Alex Marwood, The Darkest Secret, Jan 2016
Review by Kate Horsley
“… it was a lovely weekend. Glorious weather and great company, the children getting on like a house on fire and enjoying themselves hugely on the beach… I can’t believe that such a beautiful weekend has ended so badly…”
It’s the house party from hell. The cast is a splendidly drawn collection of rich, pampered people who lead disordered lives and who are used to domestic chaos on a grand scale (“His third wife was there the night his second marriage broke up. His fourth wife found his third wife’s dead body when she came to visit with her parents.”) In The Darkest Secret, Alex Marwood displays her remarkable talent for sharp, bitchy, painfully revealing dialogue, and for creating characters whose duplicities, arrogance and casual cruelty keep us transfixed throughout.
The Darkest Secret is one of several recent novels centering on the death or disappearance of a child. Here, however, whilst feeling the torment and the pathos of such an experience, we are involved much more closely in the corrosive relationships and machinations of a collection of grown-ups who “had their friends coming, and…are not people who like their children to interfere with their fun.” Marwood’s novel has at its centre the disappearance of Coco Jackson, a 3-year old twin who vanishes in the night from Harbour View, a luxury property where Sean Jackson and assorted hangers-on are gathered on August bank holiday weekend to celebrate his 50th birthday.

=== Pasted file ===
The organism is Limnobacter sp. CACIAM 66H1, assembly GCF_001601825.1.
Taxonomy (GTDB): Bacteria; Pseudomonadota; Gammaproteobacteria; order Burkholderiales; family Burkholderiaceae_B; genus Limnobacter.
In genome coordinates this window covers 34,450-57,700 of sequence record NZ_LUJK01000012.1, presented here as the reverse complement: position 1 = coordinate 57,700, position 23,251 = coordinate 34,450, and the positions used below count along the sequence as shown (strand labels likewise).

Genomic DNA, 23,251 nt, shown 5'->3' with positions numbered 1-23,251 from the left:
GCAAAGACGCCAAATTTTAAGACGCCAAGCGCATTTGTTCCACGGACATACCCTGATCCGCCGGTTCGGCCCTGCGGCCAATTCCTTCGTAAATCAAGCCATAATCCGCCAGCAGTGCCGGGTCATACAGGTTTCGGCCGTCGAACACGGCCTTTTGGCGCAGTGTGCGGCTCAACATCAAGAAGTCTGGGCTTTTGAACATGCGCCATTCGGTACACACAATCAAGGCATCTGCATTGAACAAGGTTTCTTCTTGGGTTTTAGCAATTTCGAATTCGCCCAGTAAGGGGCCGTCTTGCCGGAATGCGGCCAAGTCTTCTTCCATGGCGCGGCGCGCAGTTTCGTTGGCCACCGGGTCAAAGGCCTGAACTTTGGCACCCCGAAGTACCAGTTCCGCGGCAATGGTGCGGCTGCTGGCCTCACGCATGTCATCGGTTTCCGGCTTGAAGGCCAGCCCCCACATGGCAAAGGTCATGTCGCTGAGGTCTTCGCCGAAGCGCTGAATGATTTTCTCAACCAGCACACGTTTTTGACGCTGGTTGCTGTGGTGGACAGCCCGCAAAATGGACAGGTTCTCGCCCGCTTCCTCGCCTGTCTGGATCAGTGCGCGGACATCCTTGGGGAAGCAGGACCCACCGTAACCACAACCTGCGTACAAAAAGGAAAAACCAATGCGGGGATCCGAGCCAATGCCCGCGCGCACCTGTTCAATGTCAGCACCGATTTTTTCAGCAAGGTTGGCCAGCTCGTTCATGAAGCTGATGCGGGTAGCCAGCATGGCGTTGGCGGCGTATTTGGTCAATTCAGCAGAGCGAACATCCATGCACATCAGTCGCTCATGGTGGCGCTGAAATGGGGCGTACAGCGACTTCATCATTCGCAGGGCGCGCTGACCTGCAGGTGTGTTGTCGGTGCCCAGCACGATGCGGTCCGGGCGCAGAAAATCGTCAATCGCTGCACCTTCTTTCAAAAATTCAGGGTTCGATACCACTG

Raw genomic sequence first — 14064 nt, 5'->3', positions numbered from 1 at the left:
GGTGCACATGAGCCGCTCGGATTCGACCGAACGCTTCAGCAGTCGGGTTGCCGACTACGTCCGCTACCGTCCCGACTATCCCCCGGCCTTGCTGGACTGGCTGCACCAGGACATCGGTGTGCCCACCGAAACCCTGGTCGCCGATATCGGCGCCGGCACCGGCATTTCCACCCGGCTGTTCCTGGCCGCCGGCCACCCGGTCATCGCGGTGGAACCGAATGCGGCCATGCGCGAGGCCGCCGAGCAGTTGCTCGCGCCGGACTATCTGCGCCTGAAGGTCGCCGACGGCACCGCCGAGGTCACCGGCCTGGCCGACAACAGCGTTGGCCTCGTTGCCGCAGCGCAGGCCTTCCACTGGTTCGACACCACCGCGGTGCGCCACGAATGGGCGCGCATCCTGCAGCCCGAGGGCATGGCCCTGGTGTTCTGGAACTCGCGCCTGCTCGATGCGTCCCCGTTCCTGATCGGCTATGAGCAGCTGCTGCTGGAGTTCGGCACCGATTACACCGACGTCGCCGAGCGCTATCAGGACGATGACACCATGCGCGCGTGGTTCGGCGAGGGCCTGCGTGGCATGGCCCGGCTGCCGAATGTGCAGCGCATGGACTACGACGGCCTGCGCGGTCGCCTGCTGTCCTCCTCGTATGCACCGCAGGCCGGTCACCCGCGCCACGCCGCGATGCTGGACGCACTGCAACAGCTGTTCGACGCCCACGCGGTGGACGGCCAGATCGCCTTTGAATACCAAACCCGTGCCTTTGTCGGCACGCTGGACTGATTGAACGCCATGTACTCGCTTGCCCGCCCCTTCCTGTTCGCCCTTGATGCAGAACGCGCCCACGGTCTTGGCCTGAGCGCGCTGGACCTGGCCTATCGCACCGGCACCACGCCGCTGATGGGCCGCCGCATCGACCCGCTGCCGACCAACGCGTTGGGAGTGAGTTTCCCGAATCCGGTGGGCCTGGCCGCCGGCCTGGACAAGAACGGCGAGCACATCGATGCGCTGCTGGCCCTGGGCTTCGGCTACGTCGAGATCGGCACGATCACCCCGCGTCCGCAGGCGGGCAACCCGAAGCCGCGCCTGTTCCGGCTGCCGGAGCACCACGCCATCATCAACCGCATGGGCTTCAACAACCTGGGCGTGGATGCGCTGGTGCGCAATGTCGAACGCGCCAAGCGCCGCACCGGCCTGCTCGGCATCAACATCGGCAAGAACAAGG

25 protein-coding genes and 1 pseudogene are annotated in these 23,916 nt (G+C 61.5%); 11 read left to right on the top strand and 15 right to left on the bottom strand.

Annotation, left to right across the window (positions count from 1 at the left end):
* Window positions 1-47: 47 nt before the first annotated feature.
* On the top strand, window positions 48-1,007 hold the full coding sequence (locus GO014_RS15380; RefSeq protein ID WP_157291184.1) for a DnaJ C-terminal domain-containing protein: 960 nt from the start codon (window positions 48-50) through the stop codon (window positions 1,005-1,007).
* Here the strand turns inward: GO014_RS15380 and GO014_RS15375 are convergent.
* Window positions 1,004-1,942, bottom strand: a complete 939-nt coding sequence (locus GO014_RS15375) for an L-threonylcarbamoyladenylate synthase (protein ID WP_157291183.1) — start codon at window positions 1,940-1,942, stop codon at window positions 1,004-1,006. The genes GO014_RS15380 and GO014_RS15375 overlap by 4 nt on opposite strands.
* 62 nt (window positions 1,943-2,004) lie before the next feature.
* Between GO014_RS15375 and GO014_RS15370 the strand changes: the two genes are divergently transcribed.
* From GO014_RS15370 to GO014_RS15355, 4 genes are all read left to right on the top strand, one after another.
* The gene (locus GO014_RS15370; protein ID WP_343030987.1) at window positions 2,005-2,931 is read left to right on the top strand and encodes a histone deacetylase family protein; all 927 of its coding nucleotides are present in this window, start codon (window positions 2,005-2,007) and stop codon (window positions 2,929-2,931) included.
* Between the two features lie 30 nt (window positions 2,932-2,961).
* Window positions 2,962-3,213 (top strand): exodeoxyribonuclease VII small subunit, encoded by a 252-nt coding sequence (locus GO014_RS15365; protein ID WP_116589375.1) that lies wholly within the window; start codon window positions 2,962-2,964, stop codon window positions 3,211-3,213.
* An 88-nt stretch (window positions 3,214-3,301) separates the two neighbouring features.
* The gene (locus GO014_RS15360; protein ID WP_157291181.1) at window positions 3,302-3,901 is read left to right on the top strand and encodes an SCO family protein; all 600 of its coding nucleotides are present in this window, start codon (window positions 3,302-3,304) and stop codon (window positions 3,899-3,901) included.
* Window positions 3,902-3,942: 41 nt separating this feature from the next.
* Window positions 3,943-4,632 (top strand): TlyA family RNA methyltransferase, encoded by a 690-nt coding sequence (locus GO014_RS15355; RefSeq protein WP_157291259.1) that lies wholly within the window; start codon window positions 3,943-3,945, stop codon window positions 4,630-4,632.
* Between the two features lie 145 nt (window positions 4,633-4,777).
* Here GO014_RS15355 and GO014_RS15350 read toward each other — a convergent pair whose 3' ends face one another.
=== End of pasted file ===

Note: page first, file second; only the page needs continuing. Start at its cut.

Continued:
The tense, twisting plot is in large part sustained by the fact that Marwood’s characters change their stories as readily as they replace their designer clothes. When they think, “we will never recover from this,” grief is not, in fact, uppermost in their minds. They are terrified of what will happen should they be blamed: “Everything – we’ll lose everything. Custody, jobs, reputations, liberty…” Sean himself, who epitomizes this mind-set, “is already rewriting his narrative in his head.” Will the lies and treacheries ever end? As we follow Marwood’s suspenseful plot, the truth only gradually emerges. The Darkest Secret is compulsive reading – a darkly, wickedly funny but also moving exploration of loss and desperation in the midst of the most lavish indulgence and self-deception. It is an immensely skillful novel, and one that keeps readers hooked to the very end.